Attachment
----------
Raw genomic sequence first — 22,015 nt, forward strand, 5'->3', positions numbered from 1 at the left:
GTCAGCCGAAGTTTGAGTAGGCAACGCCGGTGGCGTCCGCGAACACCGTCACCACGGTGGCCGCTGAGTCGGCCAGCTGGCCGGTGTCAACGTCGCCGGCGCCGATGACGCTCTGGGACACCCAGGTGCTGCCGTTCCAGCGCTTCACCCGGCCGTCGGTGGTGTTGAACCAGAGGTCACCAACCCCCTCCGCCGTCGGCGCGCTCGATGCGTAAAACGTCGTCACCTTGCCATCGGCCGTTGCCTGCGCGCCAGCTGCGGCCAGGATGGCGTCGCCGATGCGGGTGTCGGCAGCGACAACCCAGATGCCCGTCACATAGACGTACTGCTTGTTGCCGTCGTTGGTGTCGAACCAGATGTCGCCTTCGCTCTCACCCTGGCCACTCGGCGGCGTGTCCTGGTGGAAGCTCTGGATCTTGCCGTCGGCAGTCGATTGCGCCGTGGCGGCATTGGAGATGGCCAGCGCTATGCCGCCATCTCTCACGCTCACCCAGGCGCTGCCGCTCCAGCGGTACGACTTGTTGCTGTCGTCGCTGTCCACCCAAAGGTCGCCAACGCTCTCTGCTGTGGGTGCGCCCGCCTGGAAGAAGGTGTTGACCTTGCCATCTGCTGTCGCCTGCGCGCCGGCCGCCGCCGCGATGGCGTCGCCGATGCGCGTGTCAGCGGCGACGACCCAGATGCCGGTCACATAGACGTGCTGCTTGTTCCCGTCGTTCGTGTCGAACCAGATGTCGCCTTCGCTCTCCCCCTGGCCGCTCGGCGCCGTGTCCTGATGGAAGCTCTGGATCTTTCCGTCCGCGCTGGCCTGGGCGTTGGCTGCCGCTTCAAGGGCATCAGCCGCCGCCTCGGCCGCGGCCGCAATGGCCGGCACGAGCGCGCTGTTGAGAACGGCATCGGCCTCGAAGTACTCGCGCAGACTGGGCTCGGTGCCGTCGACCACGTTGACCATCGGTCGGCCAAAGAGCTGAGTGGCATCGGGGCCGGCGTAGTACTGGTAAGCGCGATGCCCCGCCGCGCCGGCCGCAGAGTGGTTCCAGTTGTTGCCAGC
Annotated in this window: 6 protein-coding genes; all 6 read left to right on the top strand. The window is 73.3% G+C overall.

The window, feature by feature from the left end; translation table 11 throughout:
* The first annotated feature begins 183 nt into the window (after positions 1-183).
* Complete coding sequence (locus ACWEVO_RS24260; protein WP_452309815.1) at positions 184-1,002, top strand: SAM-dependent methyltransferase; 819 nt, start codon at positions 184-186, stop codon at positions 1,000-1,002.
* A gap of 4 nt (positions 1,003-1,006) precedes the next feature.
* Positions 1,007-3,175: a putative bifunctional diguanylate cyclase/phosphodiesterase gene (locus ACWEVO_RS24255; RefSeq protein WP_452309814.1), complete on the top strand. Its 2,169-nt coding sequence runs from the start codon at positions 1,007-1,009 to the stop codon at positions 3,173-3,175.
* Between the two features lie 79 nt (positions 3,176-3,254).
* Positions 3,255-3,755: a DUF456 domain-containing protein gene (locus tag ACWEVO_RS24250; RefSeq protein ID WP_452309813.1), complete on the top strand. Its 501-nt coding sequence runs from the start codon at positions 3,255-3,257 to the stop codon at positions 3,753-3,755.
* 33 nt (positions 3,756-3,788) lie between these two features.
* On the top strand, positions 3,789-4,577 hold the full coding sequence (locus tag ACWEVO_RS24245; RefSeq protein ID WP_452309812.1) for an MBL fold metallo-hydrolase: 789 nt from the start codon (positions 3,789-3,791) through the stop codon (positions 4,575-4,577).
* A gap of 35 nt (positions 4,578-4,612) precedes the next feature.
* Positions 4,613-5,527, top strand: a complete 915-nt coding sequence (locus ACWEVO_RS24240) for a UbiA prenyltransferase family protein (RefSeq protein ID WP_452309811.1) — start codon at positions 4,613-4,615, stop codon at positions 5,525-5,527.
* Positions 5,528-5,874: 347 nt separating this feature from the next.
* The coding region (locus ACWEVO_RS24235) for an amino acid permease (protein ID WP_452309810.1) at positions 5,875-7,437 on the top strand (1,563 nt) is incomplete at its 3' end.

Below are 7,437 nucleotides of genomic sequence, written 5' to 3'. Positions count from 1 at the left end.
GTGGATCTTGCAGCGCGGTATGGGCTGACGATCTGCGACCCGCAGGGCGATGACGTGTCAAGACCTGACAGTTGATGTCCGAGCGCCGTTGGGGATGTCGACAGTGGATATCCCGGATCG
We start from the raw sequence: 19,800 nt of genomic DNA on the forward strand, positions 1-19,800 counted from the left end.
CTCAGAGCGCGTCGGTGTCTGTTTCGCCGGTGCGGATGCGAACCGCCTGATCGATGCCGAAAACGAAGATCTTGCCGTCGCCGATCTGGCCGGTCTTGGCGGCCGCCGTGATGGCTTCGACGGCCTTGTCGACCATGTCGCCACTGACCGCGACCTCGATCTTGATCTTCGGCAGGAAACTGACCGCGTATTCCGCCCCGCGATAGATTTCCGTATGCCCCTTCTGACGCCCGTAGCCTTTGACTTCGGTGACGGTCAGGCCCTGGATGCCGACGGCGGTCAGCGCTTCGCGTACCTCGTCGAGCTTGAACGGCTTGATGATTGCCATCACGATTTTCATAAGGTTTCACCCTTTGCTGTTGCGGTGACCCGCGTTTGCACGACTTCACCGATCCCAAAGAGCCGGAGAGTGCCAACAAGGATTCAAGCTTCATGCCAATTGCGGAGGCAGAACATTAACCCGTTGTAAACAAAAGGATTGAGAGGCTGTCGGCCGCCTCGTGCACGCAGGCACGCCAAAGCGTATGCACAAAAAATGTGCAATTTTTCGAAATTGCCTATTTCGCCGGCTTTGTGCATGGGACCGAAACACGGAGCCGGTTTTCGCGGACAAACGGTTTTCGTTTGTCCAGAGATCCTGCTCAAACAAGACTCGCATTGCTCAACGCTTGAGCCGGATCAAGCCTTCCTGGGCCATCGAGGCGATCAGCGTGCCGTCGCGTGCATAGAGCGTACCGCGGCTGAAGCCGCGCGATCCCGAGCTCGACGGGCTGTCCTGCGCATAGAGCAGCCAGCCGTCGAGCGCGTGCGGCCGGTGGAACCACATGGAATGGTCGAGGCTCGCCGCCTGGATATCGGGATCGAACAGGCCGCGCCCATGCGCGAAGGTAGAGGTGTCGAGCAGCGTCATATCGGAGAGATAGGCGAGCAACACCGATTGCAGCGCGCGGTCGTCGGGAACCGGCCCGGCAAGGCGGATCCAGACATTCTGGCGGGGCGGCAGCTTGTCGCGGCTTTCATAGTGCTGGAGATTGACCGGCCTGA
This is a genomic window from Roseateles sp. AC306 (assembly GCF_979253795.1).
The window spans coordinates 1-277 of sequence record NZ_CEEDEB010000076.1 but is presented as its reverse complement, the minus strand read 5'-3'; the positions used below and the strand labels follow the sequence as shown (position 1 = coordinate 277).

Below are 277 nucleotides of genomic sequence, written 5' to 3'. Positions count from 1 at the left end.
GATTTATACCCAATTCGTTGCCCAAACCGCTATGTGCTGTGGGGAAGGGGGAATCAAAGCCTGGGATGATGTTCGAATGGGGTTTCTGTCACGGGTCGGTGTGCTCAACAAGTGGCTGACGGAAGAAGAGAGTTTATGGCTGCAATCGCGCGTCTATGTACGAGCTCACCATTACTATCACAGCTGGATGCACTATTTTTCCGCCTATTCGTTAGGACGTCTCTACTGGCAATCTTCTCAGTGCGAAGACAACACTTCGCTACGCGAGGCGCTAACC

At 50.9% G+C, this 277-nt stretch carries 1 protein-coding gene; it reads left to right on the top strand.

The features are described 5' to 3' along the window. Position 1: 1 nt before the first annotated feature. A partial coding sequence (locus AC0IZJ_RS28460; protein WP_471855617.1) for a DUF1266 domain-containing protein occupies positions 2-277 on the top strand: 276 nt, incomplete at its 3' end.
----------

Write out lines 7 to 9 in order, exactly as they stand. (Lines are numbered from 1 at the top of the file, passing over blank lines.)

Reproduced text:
* A gap of 4 nt (positions 1,003-1,006) precedes the next feature.
* Positions 1,007-3,175: a putative bifunctional diguanylate cyclase/phosphodiesterase gene (locus ACWEVO_RS24255; RefSeq protein WP_452309814.1), complete on the top strand. Its 2,169-nt coding sequence runs from the start codon at positions 1,007-1,009 to the stop codon at positions 3,173-3,175.
* Between the two features lie 79 nt (positions 3,176-3,254).